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About plddp

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  • Application Season
    2017 Fall
  1. Thanks everyone, this is really helpful
  2. Hi everyone, just looking for a sounding board on this one: is it crazy to be considering Duke vs. Princeton? I was fortunate to get full funding from Duke, and I think with differences in cost of living (particularly if my partner lives in NY) the stipend from Princeton just evens things out. I did a campus visit to Duke and went to the hosting weekend at Princeton. Both programs felt very similar in terms of their very personal/welcoming approach and focus on strong academics. The class I sat in on at Duke was very impressive (both in terms of lecturer and student engagement) but less so at Princeton, but they were different subjects and I'm sure there are idiosyncrasies across courses at any school. The student culture at Princeton was amazing, but I don't want to be too swayed by that because I didn't get to experience it at Duke. Both seem to have good opportunities to pursue my interests in behavioural science and program evaluation, albeit in quite different contexts. Right now, the main thing making me lean towards Princeton is that I'm not American, and the campus/town/alumni felt more cosmopolitan than at Duke/Durham. The Princeton name is also much more recognised where I'm from (maybe Fresh Prince of Bel Air/West Wing played a role?) but name isn't everything to me. On the other hand, Princeton seems to have strengths in international policy but I am more interested in domestic, developed country issues (just not the US in particular). Thanks for reading and for any thoughts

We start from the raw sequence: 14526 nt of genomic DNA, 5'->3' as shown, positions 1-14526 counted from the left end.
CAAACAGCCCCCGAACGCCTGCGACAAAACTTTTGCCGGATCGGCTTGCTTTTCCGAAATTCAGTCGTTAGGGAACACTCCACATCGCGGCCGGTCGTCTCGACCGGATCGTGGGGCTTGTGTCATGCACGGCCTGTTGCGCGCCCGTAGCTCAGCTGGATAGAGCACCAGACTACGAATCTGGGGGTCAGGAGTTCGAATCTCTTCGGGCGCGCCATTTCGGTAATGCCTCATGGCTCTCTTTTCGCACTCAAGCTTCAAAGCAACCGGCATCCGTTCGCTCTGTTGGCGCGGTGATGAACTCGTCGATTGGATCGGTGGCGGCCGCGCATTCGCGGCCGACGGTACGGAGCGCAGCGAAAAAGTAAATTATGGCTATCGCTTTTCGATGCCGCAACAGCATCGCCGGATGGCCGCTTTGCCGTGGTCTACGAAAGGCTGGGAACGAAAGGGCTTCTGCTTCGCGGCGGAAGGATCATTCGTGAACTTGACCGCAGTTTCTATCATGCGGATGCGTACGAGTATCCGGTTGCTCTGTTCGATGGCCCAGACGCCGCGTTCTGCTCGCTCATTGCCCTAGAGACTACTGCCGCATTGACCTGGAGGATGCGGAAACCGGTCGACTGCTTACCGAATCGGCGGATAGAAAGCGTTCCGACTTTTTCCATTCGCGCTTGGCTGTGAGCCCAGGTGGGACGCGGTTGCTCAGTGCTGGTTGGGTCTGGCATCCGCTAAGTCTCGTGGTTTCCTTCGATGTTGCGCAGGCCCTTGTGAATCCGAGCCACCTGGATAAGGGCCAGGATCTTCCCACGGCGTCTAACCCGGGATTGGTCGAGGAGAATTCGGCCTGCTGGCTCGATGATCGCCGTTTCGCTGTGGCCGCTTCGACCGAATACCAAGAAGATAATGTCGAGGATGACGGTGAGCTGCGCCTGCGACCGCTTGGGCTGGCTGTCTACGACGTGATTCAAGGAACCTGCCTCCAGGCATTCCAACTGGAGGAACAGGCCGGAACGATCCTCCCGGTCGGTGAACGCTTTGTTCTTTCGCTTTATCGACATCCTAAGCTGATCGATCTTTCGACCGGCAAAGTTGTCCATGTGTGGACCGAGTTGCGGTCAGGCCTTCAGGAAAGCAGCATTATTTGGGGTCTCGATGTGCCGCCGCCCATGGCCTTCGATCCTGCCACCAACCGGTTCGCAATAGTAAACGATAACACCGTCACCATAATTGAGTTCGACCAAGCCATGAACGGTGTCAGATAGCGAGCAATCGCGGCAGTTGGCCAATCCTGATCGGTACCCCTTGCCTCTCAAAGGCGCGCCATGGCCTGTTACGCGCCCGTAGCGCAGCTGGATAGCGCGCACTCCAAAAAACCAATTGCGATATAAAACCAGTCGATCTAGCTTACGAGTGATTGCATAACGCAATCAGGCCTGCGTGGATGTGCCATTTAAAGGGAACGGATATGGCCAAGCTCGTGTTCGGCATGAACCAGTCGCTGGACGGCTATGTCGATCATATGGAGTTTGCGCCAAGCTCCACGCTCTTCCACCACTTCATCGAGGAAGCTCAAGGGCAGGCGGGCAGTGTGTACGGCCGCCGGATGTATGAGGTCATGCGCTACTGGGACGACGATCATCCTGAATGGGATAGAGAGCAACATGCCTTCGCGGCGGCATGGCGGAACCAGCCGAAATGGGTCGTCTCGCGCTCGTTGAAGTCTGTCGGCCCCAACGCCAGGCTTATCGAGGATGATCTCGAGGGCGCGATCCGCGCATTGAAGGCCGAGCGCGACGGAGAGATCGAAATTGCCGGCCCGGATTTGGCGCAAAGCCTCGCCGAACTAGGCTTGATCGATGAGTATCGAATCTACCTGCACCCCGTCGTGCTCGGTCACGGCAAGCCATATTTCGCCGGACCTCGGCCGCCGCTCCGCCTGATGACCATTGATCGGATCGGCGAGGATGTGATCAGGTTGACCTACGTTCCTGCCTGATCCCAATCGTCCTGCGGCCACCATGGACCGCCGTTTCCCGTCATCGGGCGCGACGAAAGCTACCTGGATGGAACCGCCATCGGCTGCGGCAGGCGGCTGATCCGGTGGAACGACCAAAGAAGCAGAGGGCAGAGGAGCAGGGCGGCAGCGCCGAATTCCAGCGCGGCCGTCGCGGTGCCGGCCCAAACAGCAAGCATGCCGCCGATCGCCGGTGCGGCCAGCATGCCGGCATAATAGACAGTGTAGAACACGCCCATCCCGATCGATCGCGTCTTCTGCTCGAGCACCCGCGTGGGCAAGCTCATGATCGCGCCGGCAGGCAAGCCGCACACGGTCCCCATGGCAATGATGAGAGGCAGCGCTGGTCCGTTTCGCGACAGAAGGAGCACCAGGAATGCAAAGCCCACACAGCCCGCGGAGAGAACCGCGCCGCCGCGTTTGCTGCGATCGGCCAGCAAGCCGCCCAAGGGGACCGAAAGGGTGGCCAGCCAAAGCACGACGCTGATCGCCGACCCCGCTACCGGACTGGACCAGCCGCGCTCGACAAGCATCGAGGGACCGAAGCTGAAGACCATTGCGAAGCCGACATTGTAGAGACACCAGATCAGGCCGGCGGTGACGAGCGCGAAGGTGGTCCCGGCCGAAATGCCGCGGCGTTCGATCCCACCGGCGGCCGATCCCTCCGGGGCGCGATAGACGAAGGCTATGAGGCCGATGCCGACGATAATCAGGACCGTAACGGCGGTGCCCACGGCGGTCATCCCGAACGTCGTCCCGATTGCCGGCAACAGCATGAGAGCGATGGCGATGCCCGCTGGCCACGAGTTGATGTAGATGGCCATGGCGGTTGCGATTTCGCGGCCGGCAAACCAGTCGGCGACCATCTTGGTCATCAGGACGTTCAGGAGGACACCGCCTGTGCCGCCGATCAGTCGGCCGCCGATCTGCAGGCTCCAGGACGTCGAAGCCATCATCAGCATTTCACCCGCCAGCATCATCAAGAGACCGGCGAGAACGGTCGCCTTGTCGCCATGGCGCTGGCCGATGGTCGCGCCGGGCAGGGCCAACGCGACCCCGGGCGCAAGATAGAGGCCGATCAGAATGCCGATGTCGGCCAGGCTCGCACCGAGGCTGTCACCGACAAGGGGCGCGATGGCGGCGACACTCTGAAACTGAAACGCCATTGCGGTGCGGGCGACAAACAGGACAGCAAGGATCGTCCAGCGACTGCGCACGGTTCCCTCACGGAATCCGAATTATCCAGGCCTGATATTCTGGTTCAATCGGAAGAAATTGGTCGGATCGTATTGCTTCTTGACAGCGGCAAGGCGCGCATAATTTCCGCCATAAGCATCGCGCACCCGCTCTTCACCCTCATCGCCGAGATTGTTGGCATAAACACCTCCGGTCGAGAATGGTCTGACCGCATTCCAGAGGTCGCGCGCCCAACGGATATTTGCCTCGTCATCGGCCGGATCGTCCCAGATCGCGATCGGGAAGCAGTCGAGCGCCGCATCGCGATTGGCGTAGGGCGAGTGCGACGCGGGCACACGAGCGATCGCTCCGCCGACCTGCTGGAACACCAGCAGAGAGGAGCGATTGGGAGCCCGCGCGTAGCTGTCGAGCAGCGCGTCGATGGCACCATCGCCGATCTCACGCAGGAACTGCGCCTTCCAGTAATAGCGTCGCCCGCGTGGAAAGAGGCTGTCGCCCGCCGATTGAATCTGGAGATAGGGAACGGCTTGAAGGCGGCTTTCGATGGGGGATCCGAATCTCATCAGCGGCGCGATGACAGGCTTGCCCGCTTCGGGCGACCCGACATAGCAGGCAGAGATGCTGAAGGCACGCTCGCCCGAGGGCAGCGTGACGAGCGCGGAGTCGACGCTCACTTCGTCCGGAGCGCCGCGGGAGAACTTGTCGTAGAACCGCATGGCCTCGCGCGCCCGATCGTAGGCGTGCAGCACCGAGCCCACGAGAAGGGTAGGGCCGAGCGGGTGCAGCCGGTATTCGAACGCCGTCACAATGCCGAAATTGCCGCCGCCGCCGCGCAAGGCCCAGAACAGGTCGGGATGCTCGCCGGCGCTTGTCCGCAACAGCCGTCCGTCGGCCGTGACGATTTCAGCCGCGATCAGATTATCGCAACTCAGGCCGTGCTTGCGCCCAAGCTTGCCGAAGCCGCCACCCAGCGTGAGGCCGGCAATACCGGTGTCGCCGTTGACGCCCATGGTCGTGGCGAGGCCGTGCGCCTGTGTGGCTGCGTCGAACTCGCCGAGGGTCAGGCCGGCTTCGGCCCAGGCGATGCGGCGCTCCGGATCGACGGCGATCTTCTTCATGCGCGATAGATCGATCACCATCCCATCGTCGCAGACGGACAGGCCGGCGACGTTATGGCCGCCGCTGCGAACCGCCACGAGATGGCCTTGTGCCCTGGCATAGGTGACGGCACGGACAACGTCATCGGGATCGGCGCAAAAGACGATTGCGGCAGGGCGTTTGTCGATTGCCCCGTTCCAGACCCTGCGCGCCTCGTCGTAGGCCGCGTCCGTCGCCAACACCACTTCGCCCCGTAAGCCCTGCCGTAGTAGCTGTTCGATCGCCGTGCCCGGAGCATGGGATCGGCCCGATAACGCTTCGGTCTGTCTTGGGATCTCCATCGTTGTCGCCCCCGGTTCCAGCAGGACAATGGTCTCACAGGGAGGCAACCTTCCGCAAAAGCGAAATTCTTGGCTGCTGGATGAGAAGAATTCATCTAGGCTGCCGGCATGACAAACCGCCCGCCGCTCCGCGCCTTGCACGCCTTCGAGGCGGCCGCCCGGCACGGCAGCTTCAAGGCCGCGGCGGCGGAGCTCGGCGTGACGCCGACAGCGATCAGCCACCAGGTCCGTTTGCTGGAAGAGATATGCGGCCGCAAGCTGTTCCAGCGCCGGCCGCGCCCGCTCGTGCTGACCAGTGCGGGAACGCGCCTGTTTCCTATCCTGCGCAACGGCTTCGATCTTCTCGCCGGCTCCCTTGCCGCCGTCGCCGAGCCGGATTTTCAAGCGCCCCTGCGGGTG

3. Neither did I (traveling from Australia)
  4. Great, thanks for confirming!
  5. Still no details right? Just want to make sure I haven't lost a link somewhere in my inbox...
  6. Hey, looks like the email was sent around 6 hours ago
  7. Yes for me too! So unexpected! Good luck to everyone else waiting
  8. I'm in the same boat (from Australia) - is it worth flying over for the new admits days? Do many students from different continents go to them?
  9. Accepted!
  10. I was accepted with $42k - very pleasantly surprised and grateful after receiving no funding from Chicago. Thanks @chocolatecheesecake for encouraging me to apply!
  11. I was admitted but with no funding -- which was only confirmed by emailing the admissions staff. (A bit disappointed that there was no separate letter informing me of the scholarship decision, like the acceptance letter implied.)
  12. Has anyone else had the experience of applying to grad school from an existing policy role, wanting to switch or broaden policy focus, but also relying on a letter from a current employer who does not want you to leave? I'm worried that my personal statement will imply that I want to eventually leave the organisation and that this might induce a less positive letter or weaken my relationship with my letter writer if I do return to my current role after study or in case I am unsuccessful in my applications. I've spoken to the letter writer and explained the divergence between my interests and the work that the organisation does, but she (very persuasively) made an argument that I could apply my interests while remaining in the organisation. But on reflection, I'm less convinced, and while I've given a shout-out to her ideas in my personal statement, I didn't want to limit my personal statement to the application of my interests to my current organisation. I'll have to send my letter writer my personal statement soon so she can get started on the letter, but was hoping for any advice on how to deal with the situation. Thanks in advance